The IEA’s recent oil report shows slower global oil demand growth of 1.6mbbl/d in Q1 2024 due to “exceptionally weak” deliveries by the Organisation for Economic Co-operation and Development (OECD) countries.

In its April oil report published on 12 April, the energy agency lowered the growth outlook for this year by 130,000 barrels per day (bpd) to 1.2mbbl/d. 

The IEA’s 2025 forecast shows that the “pace of expansion will decelerate further, to 1.1 mbpd [million barrels per day] next year as the post-Covid 19 rebound has run its course.” 

According to the IEA, China’s impact on the worldwide surge in oil consumption is expected to decline from 79% in 2023 to 45% in 2024 and 27% the following year. It said that the timing of lockdown measures in China was notably different from the rest of the world, and global oil demand growth relied heavily on the country in 2023. 

“With the explosive phase of the pandemic rebound largely complete elsewhere, China contributed to more than three-quarters of the global increase in demand (1.7 mb/d [million barrels per day] out of 2.3 mb/d),” the IEA commentary said.

According to the IEA January report, India is expected to be the largest contributor to global oil demand growth between 2023 and 2030, just ahead of China. Indian oil companies continue to invest heavily in refining to keep up with the rising demand for oil within the country. The agency predicts that India’s demand for oil will increase to 6.6mbbl/d by 2030, up from 5.5mbbl/d in 2023.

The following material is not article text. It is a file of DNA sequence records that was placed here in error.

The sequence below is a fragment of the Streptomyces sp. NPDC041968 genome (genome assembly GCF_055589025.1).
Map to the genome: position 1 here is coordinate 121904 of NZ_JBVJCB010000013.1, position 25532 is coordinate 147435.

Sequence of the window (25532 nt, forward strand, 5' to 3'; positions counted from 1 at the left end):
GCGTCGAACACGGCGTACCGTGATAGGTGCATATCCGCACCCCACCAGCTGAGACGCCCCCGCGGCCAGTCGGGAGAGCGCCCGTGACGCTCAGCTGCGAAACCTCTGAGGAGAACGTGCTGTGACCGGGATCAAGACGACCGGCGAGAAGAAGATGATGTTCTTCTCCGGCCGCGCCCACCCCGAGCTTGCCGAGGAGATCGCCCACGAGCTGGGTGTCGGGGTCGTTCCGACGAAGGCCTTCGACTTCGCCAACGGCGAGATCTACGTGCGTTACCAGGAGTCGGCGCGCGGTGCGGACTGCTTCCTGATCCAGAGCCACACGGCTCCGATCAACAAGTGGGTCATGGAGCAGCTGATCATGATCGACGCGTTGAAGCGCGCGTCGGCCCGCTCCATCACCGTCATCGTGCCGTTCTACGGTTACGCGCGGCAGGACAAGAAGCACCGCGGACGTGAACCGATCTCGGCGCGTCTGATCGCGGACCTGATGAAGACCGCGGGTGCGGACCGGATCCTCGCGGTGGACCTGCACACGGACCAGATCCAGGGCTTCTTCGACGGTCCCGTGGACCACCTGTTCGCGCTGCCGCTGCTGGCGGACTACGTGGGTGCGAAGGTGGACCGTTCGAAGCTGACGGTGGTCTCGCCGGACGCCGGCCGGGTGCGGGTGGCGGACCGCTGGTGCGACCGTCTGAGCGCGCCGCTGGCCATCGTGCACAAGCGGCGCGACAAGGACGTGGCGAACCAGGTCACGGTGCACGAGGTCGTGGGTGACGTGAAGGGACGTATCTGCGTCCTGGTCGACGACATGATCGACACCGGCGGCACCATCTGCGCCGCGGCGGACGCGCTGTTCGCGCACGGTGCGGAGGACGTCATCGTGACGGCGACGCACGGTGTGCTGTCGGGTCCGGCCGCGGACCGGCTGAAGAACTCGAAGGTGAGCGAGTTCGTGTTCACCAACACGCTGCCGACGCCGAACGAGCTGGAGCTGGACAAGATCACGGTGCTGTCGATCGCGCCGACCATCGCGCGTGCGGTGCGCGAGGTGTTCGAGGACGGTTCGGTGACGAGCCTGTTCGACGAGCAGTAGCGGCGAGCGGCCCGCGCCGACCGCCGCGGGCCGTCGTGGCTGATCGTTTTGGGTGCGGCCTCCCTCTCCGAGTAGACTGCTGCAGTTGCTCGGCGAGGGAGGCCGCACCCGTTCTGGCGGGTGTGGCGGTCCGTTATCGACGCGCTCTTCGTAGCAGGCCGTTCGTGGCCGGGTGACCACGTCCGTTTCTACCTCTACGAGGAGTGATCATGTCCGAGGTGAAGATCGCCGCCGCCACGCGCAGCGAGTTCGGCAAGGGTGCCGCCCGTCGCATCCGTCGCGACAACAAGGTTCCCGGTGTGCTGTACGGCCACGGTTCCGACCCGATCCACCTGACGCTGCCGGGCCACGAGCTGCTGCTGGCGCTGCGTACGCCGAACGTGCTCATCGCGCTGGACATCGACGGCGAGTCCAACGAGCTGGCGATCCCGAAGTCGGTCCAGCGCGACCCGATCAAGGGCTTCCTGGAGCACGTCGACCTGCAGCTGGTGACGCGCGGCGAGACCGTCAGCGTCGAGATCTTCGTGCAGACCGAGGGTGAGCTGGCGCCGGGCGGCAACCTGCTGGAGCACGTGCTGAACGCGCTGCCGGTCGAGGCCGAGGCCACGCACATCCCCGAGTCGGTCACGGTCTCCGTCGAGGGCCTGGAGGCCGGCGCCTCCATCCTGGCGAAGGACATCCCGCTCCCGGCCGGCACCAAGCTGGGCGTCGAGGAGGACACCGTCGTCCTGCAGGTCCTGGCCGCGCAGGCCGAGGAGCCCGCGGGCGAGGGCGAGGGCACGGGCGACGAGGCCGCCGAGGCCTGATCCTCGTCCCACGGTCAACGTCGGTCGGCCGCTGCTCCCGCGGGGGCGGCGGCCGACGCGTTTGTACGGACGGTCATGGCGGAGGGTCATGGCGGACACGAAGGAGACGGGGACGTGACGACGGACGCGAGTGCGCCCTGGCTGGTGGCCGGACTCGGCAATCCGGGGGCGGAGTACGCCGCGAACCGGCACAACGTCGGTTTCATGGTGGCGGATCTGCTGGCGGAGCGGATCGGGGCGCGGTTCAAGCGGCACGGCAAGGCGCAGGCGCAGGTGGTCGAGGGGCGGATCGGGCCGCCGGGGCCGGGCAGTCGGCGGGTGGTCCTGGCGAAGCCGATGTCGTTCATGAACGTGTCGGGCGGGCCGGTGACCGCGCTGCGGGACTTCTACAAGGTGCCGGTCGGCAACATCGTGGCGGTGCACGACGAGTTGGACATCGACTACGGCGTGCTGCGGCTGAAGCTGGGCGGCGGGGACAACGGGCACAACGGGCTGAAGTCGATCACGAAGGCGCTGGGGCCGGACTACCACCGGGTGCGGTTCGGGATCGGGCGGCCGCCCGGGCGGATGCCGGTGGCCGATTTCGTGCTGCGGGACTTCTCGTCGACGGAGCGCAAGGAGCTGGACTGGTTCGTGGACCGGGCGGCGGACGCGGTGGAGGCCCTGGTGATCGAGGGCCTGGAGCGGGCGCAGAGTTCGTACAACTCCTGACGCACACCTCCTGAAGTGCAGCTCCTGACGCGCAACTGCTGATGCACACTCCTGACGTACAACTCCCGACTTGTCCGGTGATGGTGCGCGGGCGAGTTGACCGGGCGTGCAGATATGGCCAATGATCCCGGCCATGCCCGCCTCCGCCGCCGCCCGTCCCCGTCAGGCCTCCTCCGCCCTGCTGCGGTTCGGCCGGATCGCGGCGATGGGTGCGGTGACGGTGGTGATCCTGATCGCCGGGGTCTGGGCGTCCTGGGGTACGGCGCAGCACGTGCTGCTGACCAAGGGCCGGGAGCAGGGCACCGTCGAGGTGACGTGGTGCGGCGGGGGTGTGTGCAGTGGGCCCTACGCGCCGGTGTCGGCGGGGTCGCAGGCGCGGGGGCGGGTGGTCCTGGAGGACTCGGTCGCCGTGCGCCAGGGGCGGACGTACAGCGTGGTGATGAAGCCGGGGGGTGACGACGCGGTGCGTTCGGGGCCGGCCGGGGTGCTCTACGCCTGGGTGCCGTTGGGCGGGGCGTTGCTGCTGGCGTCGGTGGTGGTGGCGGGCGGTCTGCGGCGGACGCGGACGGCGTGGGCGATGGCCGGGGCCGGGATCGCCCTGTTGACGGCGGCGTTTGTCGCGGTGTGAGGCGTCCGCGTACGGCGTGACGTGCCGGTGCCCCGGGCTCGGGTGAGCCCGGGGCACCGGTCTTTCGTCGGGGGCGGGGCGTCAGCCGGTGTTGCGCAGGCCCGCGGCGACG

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The IEA forecast said non-OPEC+ countries, mainly the US, are expected to drive global oil supply growth until 2025. In 2024, global oil production is predicted to increase by 770,000bpd to 102.9mbbl/d. 

“The additional volumes from the United States, Brazil, Guyana and Canada alone could come close to meeting world oil demand growth for this year and next. These four countries are set to once again produce at record highs, adding a combined 1.2 mbpd in 2024 and 1 mbpd in 2025,” the report reads. 

Throughout 2025, non-OPEC+ production will grow by 1.6mbbl/d, while OPEC+ supply could fall by 820,000bpd if the voluntary cuts remain in place.  

On the other hand, the forecast shows that the global oil supply will increase by 900,000bpd in 2021. Additionally, OPEC+ supply is expected to fall by 820,000bpd, provided the cuts are maintained throughout the second half of this year. 

“In 2025, global oil supply is forecast to increase by 1.6 mbpd to a new record of 104.5 mbpd, as non-OPEC+ lead gains for a third straight year, rising by 1.4 mbpd,” the IEA said.